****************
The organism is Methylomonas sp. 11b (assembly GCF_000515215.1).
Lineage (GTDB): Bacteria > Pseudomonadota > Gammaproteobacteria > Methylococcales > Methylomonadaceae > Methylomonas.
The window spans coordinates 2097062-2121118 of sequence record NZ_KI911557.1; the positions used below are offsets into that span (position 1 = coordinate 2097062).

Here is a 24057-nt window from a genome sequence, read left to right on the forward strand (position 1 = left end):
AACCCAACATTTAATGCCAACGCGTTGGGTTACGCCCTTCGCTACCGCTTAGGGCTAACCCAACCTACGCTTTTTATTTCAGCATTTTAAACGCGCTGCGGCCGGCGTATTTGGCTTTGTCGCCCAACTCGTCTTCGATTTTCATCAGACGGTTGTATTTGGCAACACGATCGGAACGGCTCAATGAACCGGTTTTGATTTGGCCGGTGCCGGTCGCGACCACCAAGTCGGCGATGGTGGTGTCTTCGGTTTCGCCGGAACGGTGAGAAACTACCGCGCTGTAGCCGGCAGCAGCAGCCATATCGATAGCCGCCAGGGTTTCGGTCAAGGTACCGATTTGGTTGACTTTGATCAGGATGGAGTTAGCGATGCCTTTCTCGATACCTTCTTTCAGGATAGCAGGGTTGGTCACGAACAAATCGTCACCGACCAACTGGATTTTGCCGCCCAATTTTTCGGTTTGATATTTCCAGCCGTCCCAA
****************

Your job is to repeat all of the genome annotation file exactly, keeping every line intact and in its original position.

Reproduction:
The organism is Methylomonas sp. 11b (assembly GCF_000515215.1).
Lineage (GTDB): Bacteria > Pseudomonadota > Gammaproteobacteria > Methylococcales > Methylomonadaceae > Methylomonas.
The window spans coordinates 2097062-2121118 of sequence record NZ_KI911557.1; the positions used below are offsets into that span (position 1 = coordinate 2097062).

Here is a 24057-nt window from a genome sequence, read left to right on the forward strand (position 1 = left end):
AACCCAACATTTAATGCCAACGCGTTGGGTTACGCCCTTCGCTACCGCTTAGGGCTAACCCAACCTACGCTTTTTATTTCAGCATTTTAAACGCGCTGCGGCCGGCGTATTTGGCTTTGTCGCCCAACTCGTCTTCGATTTTCATCAGACGGTTGTATTTGGCAACACGATCGGAACGGCTCAATGAACCGGTTTTGATTTGGCCGGTGCCGGTCGCGACCACCAAGTCGGCGATGGTGGTGTCTTCGGTTTCGCCGGAACGGTGAGAAACTACCGCGCTGTAGCCGGCAGCAGCAGCCATATCGATAGCCGCCAGGGTTTCGGTCAAGGTACCGATTTGGTTGACTTTGATCAGGATGGAGTTAGCGATGCCTTTCTCGATACCTTCTTTCAGGATAGCAGGGTTGGTCACGAACAAATCGTCACCGACCAACTGGATTTTGCCGCCCAATTTTTCGGTTTGATATTTCCAGCCGTCCCAA